Skip to main content
Advertising

Originally published Sunday, August 18, 2013 at 7:40 PM

  • Share:
             
  • Comments (3)
  • Print

Sex offender says he was to wed slain investigator

A career criminal and sex offender who was the last person to see a slain federal criminal investigator claims in a jailhouse interview with a reporter that the two planned to wed. The slain woman's family, however, says 56-year-old Randy Alana is lying.

The Associated Press

Most Popular Comments
Hide / Show comments
"This is a man with convictions for murder and kidnapping. So why was he free ... MORE
everybody should be afforded the presumption of innocence but at the same time, this... MORE
Unfortunately, if you ever truly need a restraining order you're dealing with someone... MORE

advertising

DUBLIN, Calif. —

A career criminal and sex offender who was the last person to see a slain federal criminal investigator claims in a jailhouse interview with a reporter that the two planned to wed. The slain woman's family, however, says 56-year-old Randy Alana is lying.

A reporter for the Oakland Tribune talked to Alana at the Santa Rita Jail in Dublin, where he is being held on a parole violation. Alana said that he met Sandra Coke two decades ago while she investigated a murder case.

He denied harming her.

"We recently talked about getting married," Alana told the newspaper ( http://bit.ly/1cXvC1j).

Coke, 50, was last seen with Alana on Aug. 4, whom she briefly dated about 20 years ago, police and Coke's friends say. Search and rescue crews found Coke's body five days later in a woodsy area near Lagoon Valley Park in unincorporated Vacaville in Solano County.

"This is a man with convictions for murder and kidnapping. He was the last person seen with my sister, but claims he has nothing to do with her disappearance and killing," said Tanya Coke, Sandra Coke's sister, in a written statement. "He is clearly someone who thinks nothing of lying and manipulating to serve his purposes. Why would we or anyone else believe what he has to say?"

Alana appeared in an Alameda County courtroom on Friday to face allegations that he'd violated his parole by contacting Coke, a capital case investigator for the federal public defender's office in Sacramento. Alana was also accused of resisting arrest, failing to charge a GPS monitor he was required to wear on his ankle and absconding from parole.

Alana was arrested on Aug. 6 for violating his parole, two days after Coke was reported missing after leaving her Oakland home and telling family members she was meeting someone with information about her missing dog.

Judge Morris Jacobson did not say why Alana had been ordered to stay away from Coke. Alameda County prosecutor Paul Hora told reporters after Friday's hearing that he didn't know why Alana had been told to stay away from Coke, but said the condition is specific to her.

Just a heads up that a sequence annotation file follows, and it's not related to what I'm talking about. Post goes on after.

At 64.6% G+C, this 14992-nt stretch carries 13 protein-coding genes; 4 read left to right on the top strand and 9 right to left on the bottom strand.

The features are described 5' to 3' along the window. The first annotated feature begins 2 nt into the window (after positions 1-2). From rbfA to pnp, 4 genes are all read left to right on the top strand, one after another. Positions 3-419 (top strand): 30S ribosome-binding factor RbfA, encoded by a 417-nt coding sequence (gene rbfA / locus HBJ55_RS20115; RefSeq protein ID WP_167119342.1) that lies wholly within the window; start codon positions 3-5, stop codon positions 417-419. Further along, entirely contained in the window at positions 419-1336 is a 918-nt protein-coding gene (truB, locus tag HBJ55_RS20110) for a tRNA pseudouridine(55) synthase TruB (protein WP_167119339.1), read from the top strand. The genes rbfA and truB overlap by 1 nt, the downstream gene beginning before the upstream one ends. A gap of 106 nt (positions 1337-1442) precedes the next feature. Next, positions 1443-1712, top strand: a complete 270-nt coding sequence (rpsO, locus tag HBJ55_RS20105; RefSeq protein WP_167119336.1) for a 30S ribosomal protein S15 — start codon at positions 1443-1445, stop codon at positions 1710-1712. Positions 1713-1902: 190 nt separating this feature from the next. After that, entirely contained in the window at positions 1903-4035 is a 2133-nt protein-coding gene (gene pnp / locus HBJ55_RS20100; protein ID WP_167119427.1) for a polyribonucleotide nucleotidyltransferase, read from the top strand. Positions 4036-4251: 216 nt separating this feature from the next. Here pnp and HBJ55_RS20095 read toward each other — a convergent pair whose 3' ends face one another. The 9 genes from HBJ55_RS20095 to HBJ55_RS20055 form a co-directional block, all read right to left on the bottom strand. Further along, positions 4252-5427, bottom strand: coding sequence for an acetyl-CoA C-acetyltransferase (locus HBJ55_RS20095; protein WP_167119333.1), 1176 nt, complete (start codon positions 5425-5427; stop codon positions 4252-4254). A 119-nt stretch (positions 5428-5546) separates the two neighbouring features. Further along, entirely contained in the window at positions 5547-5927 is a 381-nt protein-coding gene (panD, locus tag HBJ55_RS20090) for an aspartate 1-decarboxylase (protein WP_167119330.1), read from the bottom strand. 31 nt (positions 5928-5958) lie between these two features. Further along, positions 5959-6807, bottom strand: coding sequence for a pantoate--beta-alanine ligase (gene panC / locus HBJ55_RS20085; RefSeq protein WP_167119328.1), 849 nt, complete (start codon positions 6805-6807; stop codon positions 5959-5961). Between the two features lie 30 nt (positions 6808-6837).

Hora said Oakland police are still investigating Coke's death and Alana has not been charged in connection with the incident.

Alana told the newspaper that his attorney advised him not to talk to anyone about the case, but he said he had nothing to hide. He said he had nothing to do with Coke's murder.

"We recently talked about getting married," Alana said.

Alana said that he violated parole five times and spent extended time in the Santa Rita Jail. Deputies told the newspaper that Coke was a "regular visitor" of Alana.

Coke worked for the federal public defender's office as an investigator on death penalty cases. She also had worked for the California Appellate Project, the San Francisco Public Defender Office, the Equal Justice Initiative of Alabama, and she had her own private investigation firm.

According to a press release issued by the federal defender's office, her work contributed to a recent effort to overturn a 2001 Sacramento County murder conviction.

"She dedicated her work and her life to looking for the best in people, to give some explanation to why people do what they do - even the most heinous of acts, all based upon the belief that no person should be judged only by the worst act he or she committed," the release said.

---

Information from: The Oakland Tribune, http://www.oaklandtribune.com

News where, when and how you want it

Email Icon

Bake cookies for a cause

Bake cookies for a cause

Get 23 scrumptious recipes in our "Quintessential Cookies" e-book. One dollar of your $3.95 purchase goes to Fund For The Needy.

Advertising

Partner Video

Advertising


Advertising
The Seattle Times

The door is closed, but it's not locked.

Take a minute to subscribe and continue to enjoy The Seattle Times for as little as 99 cents a week.

Subscription options ►

Already a subscriber?

We've got good news for you. Unlimited seattletimes.com content access is included with most subscriptions.

Subscriber login ►